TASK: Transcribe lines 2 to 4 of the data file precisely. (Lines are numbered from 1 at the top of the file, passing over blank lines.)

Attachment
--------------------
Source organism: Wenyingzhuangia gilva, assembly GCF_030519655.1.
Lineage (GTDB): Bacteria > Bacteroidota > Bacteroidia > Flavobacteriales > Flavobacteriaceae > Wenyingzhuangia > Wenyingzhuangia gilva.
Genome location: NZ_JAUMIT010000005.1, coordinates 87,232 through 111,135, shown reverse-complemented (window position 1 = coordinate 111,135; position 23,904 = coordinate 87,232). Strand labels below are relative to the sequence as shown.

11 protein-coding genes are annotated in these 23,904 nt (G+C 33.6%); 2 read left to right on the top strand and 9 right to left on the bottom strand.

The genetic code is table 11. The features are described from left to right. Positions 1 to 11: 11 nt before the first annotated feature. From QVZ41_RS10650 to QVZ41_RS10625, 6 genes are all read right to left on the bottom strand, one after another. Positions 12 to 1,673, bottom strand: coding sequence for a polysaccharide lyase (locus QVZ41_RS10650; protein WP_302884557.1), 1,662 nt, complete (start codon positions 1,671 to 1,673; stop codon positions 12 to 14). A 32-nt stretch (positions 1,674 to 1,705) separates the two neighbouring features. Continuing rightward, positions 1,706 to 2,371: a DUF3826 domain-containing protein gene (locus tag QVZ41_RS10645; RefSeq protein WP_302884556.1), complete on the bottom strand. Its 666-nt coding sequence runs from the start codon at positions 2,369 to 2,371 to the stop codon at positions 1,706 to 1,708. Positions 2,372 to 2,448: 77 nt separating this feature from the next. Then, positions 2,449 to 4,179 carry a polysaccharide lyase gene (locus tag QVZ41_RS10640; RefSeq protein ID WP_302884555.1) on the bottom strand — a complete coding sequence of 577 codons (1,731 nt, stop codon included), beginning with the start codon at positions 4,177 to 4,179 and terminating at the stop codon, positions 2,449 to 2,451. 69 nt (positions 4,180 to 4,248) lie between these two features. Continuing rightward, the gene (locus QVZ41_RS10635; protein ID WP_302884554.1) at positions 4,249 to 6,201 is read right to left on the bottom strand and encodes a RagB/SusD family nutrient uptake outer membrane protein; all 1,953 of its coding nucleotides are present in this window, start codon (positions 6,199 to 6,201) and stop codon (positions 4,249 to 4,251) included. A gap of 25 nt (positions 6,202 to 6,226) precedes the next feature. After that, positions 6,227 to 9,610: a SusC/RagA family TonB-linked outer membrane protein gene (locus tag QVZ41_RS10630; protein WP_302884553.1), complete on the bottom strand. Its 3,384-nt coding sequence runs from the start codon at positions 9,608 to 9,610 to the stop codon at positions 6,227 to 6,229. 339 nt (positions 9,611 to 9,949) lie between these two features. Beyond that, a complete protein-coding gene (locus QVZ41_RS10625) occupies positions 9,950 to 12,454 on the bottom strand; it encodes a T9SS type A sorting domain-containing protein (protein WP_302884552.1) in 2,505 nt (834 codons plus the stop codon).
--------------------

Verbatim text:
Lineage (GTDB): Bacteria > Bacteroidota > Bacteroidia > Flavobacteriales > Flavobacteriaceae > Wenyingzhuangia > Wenyingzhuangia gilva.
Genome location: NZ_JAUMIT010000005.1, coordinates 87,232 through 111,135, shown reverse-complemented (window position 1 = coordinate 111,135; position 23,904 = coordinate 87,232). Strand labels below are relative to the sequence as shown.

11 protein-coding genes are annotated in these 23,904 nt (G+C 33.6%); 2 read left to right on the top strand and 9 right to left on the bottom strand.